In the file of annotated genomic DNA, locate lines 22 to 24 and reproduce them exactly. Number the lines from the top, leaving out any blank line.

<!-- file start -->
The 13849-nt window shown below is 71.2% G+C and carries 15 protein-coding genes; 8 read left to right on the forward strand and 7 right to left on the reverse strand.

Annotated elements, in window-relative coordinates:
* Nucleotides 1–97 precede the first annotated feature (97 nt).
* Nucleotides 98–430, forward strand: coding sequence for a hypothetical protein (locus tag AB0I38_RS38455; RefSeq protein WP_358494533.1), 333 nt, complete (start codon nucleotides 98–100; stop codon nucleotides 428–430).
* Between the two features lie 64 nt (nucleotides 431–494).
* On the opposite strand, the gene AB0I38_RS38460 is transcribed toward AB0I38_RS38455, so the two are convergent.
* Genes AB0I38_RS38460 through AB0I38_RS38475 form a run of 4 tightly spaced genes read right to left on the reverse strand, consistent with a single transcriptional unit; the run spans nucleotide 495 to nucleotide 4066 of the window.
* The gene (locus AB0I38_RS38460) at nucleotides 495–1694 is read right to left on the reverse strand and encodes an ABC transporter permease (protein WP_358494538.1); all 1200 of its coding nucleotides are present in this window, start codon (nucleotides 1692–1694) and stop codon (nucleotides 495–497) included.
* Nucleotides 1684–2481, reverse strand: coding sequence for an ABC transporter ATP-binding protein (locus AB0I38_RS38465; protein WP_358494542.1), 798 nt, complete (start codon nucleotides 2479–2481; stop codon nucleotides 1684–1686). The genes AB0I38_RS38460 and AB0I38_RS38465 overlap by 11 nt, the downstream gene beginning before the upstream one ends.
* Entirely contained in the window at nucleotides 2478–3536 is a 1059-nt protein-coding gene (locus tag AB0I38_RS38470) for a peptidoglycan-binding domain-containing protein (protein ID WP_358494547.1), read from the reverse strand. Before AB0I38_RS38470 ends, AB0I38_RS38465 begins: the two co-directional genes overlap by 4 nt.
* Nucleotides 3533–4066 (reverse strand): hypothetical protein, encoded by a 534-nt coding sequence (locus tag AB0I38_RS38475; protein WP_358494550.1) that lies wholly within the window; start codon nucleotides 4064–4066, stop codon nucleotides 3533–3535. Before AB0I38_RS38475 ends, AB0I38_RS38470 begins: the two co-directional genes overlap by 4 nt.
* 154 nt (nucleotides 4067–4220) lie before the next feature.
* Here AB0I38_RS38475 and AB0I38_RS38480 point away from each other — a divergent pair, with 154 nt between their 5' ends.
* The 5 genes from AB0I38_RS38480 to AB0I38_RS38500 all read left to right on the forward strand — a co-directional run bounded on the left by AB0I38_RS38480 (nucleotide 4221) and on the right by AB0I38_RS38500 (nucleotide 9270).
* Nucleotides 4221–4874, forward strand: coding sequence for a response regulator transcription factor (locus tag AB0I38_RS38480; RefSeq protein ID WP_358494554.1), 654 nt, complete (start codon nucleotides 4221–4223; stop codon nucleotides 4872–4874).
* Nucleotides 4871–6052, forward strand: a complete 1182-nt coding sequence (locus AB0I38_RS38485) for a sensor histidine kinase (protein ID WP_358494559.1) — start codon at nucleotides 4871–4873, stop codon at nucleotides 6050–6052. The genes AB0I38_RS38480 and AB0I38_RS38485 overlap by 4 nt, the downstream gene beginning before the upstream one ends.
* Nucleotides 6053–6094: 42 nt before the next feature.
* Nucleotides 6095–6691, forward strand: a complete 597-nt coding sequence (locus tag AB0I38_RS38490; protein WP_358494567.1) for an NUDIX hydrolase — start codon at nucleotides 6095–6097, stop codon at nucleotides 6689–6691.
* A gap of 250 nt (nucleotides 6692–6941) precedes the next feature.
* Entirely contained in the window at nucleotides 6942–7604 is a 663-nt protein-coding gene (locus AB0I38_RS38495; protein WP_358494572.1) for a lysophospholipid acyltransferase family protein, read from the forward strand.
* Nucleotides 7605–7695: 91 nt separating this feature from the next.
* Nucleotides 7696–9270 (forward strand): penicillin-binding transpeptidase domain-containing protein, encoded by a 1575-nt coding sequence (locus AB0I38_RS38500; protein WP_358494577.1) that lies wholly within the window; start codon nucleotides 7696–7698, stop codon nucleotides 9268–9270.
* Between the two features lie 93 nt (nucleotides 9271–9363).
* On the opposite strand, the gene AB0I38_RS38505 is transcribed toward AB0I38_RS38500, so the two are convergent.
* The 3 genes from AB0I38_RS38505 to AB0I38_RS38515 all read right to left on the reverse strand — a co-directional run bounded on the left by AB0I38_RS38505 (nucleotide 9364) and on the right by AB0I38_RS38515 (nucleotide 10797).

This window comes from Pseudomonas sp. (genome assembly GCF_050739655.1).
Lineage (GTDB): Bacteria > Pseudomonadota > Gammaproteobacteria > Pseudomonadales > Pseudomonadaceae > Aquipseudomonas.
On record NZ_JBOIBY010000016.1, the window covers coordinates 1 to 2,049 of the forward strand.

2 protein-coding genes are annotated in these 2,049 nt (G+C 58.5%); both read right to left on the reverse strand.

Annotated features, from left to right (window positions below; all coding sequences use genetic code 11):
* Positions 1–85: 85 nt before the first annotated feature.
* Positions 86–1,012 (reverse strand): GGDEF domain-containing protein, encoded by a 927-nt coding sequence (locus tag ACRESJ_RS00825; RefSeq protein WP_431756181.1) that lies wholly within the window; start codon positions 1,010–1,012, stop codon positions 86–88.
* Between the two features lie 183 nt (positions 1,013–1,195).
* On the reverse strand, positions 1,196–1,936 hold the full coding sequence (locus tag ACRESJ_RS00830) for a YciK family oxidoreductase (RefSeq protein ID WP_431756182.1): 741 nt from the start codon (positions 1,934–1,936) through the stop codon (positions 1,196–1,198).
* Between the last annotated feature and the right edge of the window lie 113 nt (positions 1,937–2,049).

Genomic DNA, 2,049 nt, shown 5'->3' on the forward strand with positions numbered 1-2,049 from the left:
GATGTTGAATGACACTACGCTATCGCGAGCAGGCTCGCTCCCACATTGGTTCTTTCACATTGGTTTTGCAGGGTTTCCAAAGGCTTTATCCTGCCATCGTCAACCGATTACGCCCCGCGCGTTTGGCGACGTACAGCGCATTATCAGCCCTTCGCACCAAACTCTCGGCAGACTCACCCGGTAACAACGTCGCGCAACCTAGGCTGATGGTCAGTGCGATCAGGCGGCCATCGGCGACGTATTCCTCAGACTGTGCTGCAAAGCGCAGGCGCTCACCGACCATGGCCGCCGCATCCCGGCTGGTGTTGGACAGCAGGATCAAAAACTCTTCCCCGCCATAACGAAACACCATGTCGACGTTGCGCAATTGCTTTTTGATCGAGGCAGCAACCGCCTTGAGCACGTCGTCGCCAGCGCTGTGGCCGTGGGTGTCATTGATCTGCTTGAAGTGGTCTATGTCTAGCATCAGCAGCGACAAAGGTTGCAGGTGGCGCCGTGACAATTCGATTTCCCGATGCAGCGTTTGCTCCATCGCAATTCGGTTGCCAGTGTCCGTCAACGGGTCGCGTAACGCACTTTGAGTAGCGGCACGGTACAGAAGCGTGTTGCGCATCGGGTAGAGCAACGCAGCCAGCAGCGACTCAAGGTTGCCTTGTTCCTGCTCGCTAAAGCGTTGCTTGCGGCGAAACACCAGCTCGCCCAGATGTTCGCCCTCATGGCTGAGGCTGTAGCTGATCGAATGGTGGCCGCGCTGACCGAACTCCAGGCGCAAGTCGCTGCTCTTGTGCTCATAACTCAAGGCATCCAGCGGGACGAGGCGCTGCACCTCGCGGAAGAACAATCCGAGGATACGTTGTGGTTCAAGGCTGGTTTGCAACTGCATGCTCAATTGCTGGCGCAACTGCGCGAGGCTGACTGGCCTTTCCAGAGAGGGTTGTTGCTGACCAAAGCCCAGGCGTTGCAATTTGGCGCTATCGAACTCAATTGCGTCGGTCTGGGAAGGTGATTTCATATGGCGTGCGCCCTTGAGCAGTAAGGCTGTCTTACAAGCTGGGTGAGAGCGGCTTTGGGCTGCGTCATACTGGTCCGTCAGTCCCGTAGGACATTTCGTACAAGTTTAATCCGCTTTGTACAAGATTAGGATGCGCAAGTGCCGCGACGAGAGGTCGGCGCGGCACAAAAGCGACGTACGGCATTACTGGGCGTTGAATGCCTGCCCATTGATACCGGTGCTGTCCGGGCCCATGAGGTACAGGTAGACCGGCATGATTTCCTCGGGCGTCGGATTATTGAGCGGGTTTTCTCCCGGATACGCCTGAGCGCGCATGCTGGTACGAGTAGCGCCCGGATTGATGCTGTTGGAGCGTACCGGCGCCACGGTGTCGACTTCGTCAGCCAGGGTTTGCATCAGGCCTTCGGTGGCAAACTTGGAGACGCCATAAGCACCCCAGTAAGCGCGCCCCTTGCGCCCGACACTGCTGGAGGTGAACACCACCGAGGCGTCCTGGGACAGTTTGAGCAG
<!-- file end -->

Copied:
* Nucleotides 7696–9270 (forward strand): penicillin-binding transpeptidase domain-containing protein, encoded by a 1575-nt coding sequence (locus AB0I38_RS38500; protein WP_358494577.1) that lies wholly within the window; start codon nucleotides 7696–7698, stop codon nucleotides 9268–9270.
* Between the two features lie 93 nt (nucleotides 9271–9363).
* On the opposite strand, the gene AB0I38_RS38505 is transcribed toward AB0I38_RS38500, so the two are convergent.